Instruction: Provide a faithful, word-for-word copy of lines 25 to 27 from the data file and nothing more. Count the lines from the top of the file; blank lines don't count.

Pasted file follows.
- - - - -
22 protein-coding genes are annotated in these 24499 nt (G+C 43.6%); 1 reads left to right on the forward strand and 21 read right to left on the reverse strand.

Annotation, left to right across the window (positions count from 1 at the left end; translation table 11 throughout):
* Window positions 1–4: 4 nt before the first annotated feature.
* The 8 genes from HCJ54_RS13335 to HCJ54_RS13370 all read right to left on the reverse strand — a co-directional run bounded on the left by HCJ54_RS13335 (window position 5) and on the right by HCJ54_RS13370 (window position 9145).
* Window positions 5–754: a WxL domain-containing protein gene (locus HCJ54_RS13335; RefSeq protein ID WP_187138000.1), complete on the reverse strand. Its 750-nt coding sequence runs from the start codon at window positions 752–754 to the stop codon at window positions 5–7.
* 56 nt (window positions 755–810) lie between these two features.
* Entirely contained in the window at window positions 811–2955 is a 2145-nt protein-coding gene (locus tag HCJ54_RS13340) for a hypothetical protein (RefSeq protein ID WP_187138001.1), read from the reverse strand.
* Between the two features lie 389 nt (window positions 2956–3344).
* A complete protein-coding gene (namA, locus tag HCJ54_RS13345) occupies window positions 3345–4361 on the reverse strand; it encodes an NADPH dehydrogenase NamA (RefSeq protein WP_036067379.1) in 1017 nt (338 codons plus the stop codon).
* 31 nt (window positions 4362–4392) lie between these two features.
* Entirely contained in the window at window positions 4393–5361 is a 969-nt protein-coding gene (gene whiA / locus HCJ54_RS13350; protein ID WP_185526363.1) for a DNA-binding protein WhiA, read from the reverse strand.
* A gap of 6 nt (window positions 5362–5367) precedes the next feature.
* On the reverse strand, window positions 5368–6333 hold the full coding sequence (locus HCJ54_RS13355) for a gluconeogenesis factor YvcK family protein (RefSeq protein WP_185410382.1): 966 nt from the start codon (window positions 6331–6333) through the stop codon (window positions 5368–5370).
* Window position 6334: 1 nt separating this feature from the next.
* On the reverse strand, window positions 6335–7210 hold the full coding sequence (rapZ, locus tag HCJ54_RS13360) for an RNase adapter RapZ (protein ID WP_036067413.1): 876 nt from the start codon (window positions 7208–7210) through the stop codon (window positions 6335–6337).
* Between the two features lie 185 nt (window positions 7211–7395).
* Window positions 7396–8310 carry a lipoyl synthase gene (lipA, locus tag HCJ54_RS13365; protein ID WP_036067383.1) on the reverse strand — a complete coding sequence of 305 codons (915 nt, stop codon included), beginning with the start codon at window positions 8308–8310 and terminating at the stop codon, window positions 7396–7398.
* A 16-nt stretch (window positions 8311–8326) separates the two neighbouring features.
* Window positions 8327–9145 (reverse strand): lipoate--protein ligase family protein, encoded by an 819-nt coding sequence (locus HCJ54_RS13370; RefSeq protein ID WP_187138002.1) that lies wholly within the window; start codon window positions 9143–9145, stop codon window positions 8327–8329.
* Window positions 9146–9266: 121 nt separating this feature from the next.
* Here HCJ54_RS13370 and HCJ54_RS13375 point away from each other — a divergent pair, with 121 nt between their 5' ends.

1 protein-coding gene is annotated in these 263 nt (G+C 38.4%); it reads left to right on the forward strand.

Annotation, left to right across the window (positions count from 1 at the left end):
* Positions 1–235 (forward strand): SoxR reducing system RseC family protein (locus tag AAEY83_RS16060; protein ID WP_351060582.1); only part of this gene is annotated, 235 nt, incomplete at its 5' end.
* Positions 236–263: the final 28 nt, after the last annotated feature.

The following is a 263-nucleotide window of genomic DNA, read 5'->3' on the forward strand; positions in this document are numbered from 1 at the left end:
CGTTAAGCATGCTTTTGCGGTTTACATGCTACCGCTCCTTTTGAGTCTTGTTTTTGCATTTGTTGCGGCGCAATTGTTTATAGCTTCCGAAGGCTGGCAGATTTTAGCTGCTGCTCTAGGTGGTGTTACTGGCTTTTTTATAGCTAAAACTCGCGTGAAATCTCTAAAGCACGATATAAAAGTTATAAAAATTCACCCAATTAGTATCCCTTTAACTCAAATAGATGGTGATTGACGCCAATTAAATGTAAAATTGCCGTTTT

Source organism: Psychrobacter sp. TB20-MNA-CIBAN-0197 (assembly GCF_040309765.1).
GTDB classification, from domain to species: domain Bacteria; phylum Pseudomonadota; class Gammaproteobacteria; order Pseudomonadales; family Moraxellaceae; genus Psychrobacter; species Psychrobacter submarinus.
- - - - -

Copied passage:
* Positions 236–263: the final 28 nt, after the last annotated feature.

The following is a 263-nucleotide window of genomic DNA, read 5'->3' on the forward strand; positions in this document are numbered from 1 at the left end:
CGTTAAGCATGCTTTTGCGGTTTACATGCTACCGCTCCTTTTGAGTCTTGTTTTTGCATTTGTTGCGGCGCAATTGTTTATAGCTTCCGAAGGCTGGCAGATTTTAGCTGCTGCTCTAGGTGGTGTTACTGGCTTTTTTATAGCTAAAACTCGCGTGAAATCTCTAAAGCACGATATAAAAGTTATAAAAATTCACCCAATTAGTATCCCTTTAACTCAAATAGATGGTGATTGACGCCAATTAAATGTAAAATTGCCGTTTT